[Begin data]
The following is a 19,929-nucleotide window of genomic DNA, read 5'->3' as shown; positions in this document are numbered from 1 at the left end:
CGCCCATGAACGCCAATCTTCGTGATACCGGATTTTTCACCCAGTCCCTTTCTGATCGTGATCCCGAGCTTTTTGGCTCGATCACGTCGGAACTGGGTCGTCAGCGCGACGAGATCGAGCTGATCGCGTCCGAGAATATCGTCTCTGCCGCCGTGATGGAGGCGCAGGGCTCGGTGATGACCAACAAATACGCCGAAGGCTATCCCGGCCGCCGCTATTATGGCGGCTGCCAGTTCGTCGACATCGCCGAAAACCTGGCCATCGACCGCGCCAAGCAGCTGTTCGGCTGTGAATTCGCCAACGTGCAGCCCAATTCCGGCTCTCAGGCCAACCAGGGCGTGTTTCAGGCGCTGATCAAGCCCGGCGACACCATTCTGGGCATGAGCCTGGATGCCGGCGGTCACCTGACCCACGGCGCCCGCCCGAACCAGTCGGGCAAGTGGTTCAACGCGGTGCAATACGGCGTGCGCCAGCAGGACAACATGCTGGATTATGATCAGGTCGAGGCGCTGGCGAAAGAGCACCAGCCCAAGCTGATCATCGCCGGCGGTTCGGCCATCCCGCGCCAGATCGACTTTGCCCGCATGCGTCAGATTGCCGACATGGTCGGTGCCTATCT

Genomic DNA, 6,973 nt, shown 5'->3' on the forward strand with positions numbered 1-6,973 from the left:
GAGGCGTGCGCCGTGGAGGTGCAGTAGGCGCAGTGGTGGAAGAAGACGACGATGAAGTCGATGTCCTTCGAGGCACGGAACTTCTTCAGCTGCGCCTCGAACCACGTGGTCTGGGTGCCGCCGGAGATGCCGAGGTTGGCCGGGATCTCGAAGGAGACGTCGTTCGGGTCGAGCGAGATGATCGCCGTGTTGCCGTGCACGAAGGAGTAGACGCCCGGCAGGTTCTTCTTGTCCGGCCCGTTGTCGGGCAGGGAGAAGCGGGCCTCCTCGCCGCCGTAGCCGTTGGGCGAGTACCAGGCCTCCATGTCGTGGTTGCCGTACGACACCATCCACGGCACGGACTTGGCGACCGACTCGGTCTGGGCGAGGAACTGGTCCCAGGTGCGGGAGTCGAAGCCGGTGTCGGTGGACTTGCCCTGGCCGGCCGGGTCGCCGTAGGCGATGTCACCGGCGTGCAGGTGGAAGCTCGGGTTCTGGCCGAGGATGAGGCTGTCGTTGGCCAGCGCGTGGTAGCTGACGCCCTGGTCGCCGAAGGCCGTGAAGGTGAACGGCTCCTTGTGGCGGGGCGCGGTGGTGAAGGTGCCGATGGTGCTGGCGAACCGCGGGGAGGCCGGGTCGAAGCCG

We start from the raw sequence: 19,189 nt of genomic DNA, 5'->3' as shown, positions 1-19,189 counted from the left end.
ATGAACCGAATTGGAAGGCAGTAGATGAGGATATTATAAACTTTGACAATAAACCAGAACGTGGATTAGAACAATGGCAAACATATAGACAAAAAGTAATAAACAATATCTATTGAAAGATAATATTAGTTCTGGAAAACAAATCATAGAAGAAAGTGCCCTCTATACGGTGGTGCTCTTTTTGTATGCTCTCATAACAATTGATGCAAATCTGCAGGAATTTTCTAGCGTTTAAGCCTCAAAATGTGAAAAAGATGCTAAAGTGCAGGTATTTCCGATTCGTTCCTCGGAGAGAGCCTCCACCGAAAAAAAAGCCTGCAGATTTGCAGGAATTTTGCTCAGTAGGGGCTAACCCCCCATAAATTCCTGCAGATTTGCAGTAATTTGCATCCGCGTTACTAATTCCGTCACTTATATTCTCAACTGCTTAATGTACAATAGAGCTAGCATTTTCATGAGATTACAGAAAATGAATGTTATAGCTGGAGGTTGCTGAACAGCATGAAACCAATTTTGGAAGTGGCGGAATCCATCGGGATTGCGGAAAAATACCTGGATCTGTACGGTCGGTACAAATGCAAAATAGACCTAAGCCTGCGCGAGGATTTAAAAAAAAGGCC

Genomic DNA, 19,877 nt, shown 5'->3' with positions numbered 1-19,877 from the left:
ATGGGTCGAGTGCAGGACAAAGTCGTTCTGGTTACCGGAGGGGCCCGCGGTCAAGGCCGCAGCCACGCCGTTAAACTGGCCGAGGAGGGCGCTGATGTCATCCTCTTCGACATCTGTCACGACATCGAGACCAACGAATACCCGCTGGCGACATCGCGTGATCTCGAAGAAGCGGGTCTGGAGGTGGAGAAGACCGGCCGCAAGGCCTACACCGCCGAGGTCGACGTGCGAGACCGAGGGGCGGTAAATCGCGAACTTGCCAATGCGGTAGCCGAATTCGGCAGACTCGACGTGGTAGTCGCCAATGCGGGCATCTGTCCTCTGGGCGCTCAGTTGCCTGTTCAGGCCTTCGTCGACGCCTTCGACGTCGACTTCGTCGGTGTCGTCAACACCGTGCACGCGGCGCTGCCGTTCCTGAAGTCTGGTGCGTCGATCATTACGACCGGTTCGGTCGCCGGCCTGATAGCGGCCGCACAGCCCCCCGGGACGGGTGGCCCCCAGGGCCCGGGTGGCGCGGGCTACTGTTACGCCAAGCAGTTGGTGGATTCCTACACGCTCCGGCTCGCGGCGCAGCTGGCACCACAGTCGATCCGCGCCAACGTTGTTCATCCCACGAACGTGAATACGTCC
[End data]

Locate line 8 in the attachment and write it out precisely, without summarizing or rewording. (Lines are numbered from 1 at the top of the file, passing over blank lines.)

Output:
ATGGGTCGAGTGCAGGACAAAGTCGTTCTGGTTACCGGAGGGGCCCGCGGTCAAGGCCGCAGCCACGCCGTTAAACTGGCCGAGGAGGGCGCTGATGTCATCCTCTTCGACATCTGTCACGACATCGAGACCAACGAATACCCGCTGGCGACATCGCGTGATCTCGAAGAAGCGGGTCTGGAGGTGGAGAAGACCGGCCGCAAGGCCTACACCGCCGAGGTCGACGTGCGAGACCGAGGGGCGGTAAATCGCGAACTTGCCAATGCGGTAGCCGAATTCGGCAGACTCGACGTGGTAGTCGCCAATGCGGGCATCTGTCCTCTGGGCGCTCAGTTGCCTGTTCAGGCCTTCGTCGACGCCTTCGACGTCGACTTCGTCGGTGTCGTCAACACCGTGCACGCGGCGCTGCCGTTCCTGAAGTCTGGTGCGTCGATCATTACGACCGGTTCGGTCGCCGGCCTGATAGCGGCCGCACAGCCCCCCGGGACGGGTGGCCCCCAGGGCCCGGGTGGCGCGGGCTACTGTTACGCCAAGCAGTTGGTGGATTCCTACACGCTCCGGCTCGCGGCGCAGCTGGCACCACAGTCGATCCGCGCCAACGTTGTTCATCCCACGAACGTGAATACGTCC